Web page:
I remember little from history classes in school other than that I struggled to memorize names and dates. My first foray into history as a homeschool mom was a Revolutionary War unit study from Homeschool Share.
As we read books together about the fascinating people and dramatic events I realized that history is a great story! From then on I vowed to use quality literature as our history curriculum. Thankfully I stumbled upon my favorite history resource during our first year and I’ve been using it regularly every since.
All Through The Ages: History Through Literature Guide
All Through The Ages was written to fill the need that author Christine Miller recognized of finding living books for history study. This one-stop resource lists over 7,000 books recommended by respected sources: companies such as Beautiful Feet and Sonlight, books like Honey for a Child’s Heart, award lists such as Newbery and Pulitzer (you can visit the website for a full list of resources).
Before finding All Through The Ages I would check several book lists when planning our history studies, trying to sort out which books would be appropriate for my children’s ages (reading independently and aloud) and cover the topics I wanted to focus on. I had a hard time keeping track of which lists I had checked and realized I would have to repeat the process for our next historical period and when the same time period came around again in a few years.
Features of All Through The Ages
The book lists for each time period are divided into age groups (from 1st to 12th grade) and topics (Overview of the Era, Specific Events, Biography, Historical Fiction, Literature, Culture). In addition to lists for historical eras from Creation to the Modern Era, there are sections covering the history of geographical regions, and also the history of science and math, visual arts and music.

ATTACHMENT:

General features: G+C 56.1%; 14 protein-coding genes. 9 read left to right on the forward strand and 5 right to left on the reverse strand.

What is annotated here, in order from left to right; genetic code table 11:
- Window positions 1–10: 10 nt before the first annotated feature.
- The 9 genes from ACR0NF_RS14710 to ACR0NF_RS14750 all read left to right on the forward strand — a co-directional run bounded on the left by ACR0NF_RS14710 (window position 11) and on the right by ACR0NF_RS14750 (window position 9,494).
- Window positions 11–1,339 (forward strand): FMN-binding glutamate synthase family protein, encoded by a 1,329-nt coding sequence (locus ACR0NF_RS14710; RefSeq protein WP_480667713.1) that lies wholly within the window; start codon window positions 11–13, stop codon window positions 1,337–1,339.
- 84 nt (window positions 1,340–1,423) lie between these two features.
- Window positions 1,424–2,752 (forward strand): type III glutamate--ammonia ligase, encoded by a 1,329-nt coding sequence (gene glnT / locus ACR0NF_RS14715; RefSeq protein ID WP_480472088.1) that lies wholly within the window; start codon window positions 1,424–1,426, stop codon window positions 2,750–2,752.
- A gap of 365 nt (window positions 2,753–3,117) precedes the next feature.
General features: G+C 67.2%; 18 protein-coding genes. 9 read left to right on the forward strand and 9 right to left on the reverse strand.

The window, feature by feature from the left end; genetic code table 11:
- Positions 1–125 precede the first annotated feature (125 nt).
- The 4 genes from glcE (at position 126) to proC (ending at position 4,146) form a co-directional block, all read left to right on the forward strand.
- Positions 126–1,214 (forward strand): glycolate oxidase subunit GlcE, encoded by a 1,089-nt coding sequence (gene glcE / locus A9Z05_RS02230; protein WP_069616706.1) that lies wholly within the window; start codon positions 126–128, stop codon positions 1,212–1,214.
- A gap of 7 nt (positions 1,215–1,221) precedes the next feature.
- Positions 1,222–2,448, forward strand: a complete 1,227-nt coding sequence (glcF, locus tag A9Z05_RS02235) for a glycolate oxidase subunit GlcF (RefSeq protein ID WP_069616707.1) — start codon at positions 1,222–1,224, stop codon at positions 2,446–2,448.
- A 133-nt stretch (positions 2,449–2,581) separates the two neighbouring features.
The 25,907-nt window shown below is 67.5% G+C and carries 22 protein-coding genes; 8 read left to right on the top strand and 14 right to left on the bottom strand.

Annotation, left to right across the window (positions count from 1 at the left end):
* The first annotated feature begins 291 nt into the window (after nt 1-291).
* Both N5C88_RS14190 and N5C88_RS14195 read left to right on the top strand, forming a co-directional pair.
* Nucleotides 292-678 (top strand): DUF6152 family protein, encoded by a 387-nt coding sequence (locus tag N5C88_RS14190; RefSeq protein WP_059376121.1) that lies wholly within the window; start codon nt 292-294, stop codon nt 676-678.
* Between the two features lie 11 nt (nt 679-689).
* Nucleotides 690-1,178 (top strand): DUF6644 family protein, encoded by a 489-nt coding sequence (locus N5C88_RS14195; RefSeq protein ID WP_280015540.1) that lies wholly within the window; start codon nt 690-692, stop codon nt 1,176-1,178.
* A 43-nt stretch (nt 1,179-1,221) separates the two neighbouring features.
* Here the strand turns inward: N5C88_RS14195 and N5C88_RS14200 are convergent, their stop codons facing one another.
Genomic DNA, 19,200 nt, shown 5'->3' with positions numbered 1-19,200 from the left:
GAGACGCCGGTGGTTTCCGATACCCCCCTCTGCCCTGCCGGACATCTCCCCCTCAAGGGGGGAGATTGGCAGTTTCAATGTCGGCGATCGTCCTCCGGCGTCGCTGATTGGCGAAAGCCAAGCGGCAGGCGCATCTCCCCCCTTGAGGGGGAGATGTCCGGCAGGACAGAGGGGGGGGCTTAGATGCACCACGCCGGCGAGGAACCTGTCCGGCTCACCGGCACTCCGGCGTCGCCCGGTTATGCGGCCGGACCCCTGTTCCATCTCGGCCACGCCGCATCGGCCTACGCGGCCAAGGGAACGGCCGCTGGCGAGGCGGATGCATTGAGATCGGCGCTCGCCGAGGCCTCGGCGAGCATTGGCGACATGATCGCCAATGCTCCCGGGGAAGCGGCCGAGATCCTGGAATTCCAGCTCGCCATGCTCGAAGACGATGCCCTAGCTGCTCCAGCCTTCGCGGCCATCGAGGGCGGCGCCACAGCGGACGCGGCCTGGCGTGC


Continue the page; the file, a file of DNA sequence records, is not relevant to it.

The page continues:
Along with the title and author she includes a short note for each book: the specific event or dates covered, for biographies a reminder of what that person did, and extra information like that the book contains beautiful illustrations or authentic journal excerpts.
This isn’t just a list of books. The introduction is a great overview of studying history chronologically using “living books” and has example sequences of study. There is also a short overview and a timeline for each era which is helpful for ideas of topics to cover.
This is a valuable resource for homeschool planning if you desire to learn history through quality literature. It’s well organized, easy to use, and saves time. Not many resources can help all the way from first grade through high school and provide the flexibility to go up or down in age depending on your children and the particular topic.
With this book and a library card you could have a full history curriculum throughout your child’s education. It can appeal to all styles of homeschooling, whether Charlotte Mason purists who want to simply read and narrate or those who prefer a unit study approach with related crafts and recipes (in the culture section you can find hands-on history activity books)! Even in combination with another history curriculum it’s a great source for go-along books.
Where Can You Find All Through The Ages?
The publisher, Nothing New Press, has sample pages on their website and you can purchase the book in print or as an ebook directly from them. The printed book is also available from Rainbow Resources.
Heidi homeschools her two children in Maine using an eclectic mix including Charlotte Mason’s ideas, quality literature and hands-on learning. She strives to show her children that learning is an exciting, life long adventure. She shares their experiences on her blog, Home Schoolroom.